Finally, we’re introducing Cloud Debugger, a new tool to help you debug your applications in production with effectively no performance overhead. Cloud Debugger gives you a full stack trace and snapshots of all local variables for any watchpoint that you set in your code while your application continues to run undisturbed in production. This brings modern debugging to cloud-based applications.

New features for mobile development
With rapid autoscaling, caching and other mobile friendly capabilities, many apps like Snapchat or Rising Star have built and run on Cloud Platform. We’re adding new features that make building a mobile app using Cloud Platform even better.

Today, we’re demonstrating a new version of Google Cloud Save, which gives you a simple API for saving, retrieving, and synchronizing user data to the cloud and across devices without needing to code up the backend. Data is stored in Google Cloud Datastore, making the data accessible from Google App Engine or Google Compute Engine using the existing Datastore API. Google Cloud Save is currently in private beta and will be available for general use soon.

We’ve also added tooling to Android Studio, which simplifies the process of adding an App Engine backend to your mobile app. In particular, Android Studio now has three built-in App Engine backend module templates, including Java Servlet, Java Endpoints and an App Engine backend with Google Cloud Messaging. Since this functionality is powered by the open-source App Engine plug-in for Gradle, you can use the same build configuration for both your app and your backend across IDE, CLI and Continuous Integration environments.

We’ll be doing more detailed follow-up posts about these announcements in the coming days, so stay tuned.

Greg DeMichillie has spent his entire career working on developer platforms for web, mobile, and the cloud. He started as a software engineer before making the jump to Product Management. When not coding, he's an avid photographer and gadget geek.

Posted by Louis Gray, Googler

Apache, Nginx, MongoDB, MySQL, Tomcat, IIS, Redis, Elasticsearch and Cassandra are trademarks of their respective owners.

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Google I/O 2014I/O LivestreamsI/O Bytes Videos+Google DevelopersGoogle DesignAndroid WearAndroid TVAndroid AutoExplore the conference with the Google I/O 2014 Android app:Get it on Google Play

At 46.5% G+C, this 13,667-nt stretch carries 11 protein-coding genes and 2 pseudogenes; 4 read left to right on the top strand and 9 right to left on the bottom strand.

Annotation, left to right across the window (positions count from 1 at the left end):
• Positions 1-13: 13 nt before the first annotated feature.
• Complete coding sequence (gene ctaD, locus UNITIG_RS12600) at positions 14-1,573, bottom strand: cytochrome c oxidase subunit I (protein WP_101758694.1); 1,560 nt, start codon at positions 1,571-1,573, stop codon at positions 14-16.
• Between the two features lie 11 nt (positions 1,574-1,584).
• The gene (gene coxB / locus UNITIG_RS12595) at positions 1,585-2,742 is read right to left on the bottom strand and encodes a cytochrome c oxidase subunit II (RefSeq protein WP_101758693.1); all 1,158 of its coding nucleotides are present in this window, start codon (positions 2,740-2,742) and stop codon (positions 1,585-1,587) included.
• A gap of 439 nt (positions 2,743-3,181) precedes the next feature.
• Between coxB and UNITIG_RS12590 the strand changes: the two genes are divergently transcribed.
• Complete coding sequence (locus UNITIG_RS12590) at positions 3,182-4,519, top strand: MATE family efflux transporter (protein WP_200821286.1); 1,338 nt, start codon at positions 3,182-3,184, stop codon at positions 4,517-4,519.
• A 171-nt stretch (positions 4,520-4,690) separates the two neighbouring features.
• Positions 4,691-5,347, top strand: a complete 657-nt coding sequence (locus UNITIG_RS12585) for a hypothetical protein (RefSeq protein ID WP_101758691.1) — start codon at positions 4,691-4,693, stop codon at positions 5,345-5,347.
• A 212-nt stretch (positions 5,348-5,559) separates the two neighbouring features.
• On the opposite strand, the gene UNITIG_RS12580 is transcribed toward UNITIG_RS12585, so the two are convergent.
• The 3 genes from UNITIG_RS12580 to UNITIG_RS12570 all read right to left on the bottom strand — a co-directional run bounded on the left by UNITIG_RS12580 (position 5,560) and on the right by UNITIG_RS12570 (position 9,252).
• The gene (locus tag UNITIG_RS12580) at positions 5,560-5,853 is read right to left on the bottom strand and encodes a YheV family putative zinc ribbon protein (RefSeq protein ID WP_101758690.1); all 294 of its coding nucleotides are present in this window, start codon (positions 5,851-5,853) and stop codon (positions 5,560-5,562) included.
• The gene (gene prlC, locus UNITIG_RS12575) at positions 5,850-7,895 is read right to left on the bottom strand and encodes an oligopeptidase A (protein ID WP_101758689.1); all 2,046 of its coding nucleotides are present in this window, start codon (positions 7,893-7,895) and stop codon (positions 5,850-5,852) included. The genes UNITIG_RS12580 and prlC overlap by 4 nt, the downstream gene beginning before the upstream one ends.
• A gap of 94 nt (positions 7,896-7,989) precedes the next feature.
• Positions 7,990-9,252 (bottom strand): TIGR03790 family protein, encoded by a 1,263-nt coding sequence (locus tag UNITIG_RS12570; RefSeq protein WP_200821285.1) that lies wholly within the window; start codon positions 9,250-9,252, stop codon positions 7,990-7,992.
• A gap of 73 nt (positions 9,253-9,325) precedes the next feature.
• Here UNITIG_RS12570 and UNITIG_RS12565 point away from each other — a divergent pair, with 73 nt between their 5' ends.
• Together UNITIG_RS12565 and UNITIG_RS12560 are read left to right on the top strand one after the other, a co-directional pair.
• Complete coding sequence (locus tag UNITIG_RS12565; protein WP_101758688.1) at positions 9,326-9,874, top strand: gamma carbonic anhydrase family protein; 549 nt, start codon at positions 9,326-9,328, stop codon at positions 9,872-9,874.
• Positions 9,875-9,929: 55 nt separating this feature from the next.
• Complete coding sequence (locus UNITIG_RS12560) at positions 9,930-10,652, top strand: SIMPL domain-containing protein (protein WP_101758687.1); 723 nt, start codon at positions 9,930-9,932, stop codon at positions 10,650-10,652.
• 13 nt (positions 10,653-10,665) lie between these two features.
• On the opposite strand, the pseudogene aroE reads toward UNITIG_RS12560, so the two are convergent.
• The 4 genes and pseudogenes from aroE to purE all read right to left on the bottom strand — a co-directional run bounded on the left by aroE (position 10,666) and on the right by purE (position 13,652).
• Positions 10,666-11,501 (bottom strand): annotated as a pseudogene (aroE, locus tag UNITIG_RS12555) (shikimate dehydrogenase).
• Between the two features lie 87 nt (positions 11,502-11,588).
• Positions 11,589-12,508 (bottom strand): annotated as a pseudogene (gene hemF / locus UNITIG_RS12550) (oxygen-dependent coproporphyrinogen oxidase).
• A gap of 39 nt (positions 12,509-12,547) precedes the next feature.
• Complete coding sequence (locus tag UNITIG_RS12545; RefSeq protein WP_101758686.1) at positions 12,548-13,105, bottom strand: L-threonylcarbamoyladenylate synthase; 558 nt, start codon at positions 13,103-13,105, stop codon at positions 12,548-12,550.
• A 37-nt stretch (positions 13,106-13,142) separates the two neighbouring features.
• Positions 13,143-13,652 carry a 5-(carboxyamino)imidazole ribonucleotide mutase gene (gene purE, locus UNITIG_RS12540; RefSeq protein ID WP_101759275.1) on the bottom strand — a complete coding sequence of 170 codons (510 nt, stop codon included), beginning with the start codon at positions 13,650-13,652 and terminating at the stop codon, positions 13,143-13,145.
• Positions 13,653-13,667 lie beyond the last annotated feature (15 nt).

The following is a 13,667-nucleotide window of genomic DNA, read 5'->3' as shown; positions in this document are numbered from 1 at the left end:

Categories: Programming

This is material design

Google Code Blog - Wed, 06/25/2014 - 19:20
By Nicholas Jitkoff, Designer

When we started building for the first mobile devices, mobile meant less: less screen space, slower connection, fewer features. A mobile experience was often a lesser experience. But mobile devices have evolved—they have become more powerful, faster, and more intuitive—so must our approach to design.

And as Google, including the Android platform, expands into new form factors, we’re introducing one consistent design that spans devices across mobile, desktop, and beyond. Today at Google I/O, we introduced material design, which uses tactile surfaces, bold graphic design, and fluid motion to create beautiful, intuitive experiences.

In material design, surface and shadow establish a physical structure to explain what can be touched and what can move. Content is front and center, using principles of modern print design. Motion is meaningful, clarifying relationships and teaching with delightful details.

We needed something that felt at home on the smallest watch, the largest TV, and every screen in between. We used it for Android Wear, our project to extend Android wearables, as well as Android TV, and Android Auto. So as you create applications and services for this expansive new range of devices, we’ve created one unified set of style guidelines that works across any platform. We’re releasing the first version of these guidelines as part of our preview today. You can find them on

Material design, in L

Bringing material design to Android is a big part of the L-Release of Android, the version we previewed today. We’ve added the new Material theme, which you can apply to your apps for a new style: it lets you easily infuse your own color palette into your app, and offers new system widgets, screen transitions and animated touch feedback. We’ve also added the ability to specify a view’s elevation, allowing you to raise UI elements and cast dynamic, real-time shadows in your apps.

Bringing material design to the web, with Polymer

Last year at I/O we announced Polymer, an ambitious UI toolkit for the web. As a developer, you’ll now have access to all the capabilities of material design via Polymer, bringing tangibility, bold graphics, and smooth animations to your applications on the web.

If you’d like to learn more about material design, please take a look at our guidelines. Join us as we continue to design and iterate at +Google Design.

Categories: Programming

The Secret of Scaling: You Can't Linearly Scale Effort with Capacity

The title is a paraphrase of something Raymond Blum, who leads a team of Site Reliability Engineers at Google, said in his talk How Google Backs Up the Internet. I thought it a powerful enough idea that it should be pulled out on its own: